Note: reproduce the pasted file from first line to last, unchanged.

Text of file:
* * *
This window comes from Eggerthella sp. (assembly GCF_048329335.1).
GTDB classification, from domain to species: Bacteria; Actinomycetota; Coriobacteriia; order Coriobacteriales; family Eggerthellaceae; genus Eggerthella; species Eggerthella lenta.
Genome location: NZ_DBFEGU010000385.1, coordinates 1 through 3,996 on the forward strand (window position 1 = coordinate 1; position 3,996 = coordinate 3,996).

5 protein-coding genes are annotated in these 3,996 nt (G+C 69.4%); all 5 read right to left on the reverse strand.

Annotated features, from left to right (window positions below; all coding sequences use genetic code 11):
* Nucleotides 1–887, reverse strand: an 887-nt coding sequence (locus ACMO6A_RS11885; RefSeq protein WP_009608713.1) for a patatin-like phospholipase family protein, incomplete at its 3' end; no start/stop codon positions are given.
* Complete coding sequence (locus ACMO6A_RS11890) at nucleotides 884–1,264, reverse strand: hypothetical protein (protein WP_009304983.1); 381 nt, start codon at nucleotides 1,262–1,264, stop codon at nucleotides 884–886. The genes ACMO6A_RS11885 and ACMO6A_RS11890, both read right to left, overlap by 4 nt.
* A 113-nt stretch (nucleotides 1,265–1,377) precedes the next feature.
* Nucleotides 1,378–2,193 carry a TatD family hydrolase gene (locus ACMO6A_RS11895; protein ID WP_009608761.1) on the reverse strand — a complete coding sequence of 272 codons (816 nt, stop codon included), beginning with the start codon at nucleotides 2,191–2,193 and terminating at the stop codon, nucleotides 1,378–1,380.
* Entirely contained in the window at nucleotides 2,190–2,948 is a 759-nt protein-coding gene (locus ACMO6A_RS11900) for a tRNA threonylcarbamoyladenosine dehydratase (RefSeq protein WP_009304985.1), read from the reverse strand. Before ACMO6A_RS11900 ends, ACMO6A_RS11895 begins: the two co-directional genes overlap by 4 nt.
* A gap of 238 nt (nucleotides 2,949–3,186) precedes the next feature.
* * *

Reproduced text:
This window comes from Eggerthella sp. (assembly GCF_048329335.1).
GTDB classification, from domain to species: Bacteria; Actinomycetota; Coriobacteriia; order Coriobacteriales; family Eggerthellaceae; genus Eggerthella; species Eggerthella lenta.
Genome location: NZ_DBFEGU010000385.1, coordinates 1 through 3,996 on the forward strand (window position 1 = coordinate 1; position 3,996 = coordinate 3,996).

5 protein-coding genes are annotated in these 3,996 nt (G+C 69.4%); all 5 read right to left on the reverse strand.

Annotated features, from left to right (window positions below; all coding sequences use genetic code 11):
* Nucleotides 1–887, reverse strand: an 887-nt coding sequence (locus ACMO6A_RS11885; RefSeq protein WP_009608713.1) for a patatin-like phospholipase family protein, incomplete at its 3' end; no start/stop codon positions are given.
* Complete coding sequence (locus ACMO6A_RS11890) at nucleotides 884–1,264, reverse strand: hypothetical protein (protein WP_009304983.1); 381 nt, start codon at nucleotides 1,262–1,264, stop codon at nucleotides 884–886. The genes ACMO6A_RS11885 and ACMO6A_RS11890, both read right to left, overlap by 4 nt.
* A 113-nt stretch (nucleotides 1,265–1,377) precedes the next feature.
* Nucleotides 1,378–2,193 carry a TatD family hydrolase gene (locus ACMO6A_RS11895; protein ID WP_009608761.1) on the reverse strand — a complete coding sequence of 272 codons (816 nt, stop codon included), beginning with the start codon at nucleotides 2,191–2,193 and terminating at the stop codon, nucleotides 1,378–1,380.
* Entirely contained in the window at nucleotides 2,190–2,948 is a 759-nt protein-coding gene (locus ACMO6A_RS11900) for a tRNA threonylcarbamoyladenosine dehydratase (RefSeq protein WP_009304985.1), read from the reverse strand. Before ACMO6A_RS11900 ends, ACMO6A_RS11895 begins: the two co-directional genes overlap by 4 nt.
* A gap of 238 nt (nucleotides 2,949–3,186) precedes the next feature.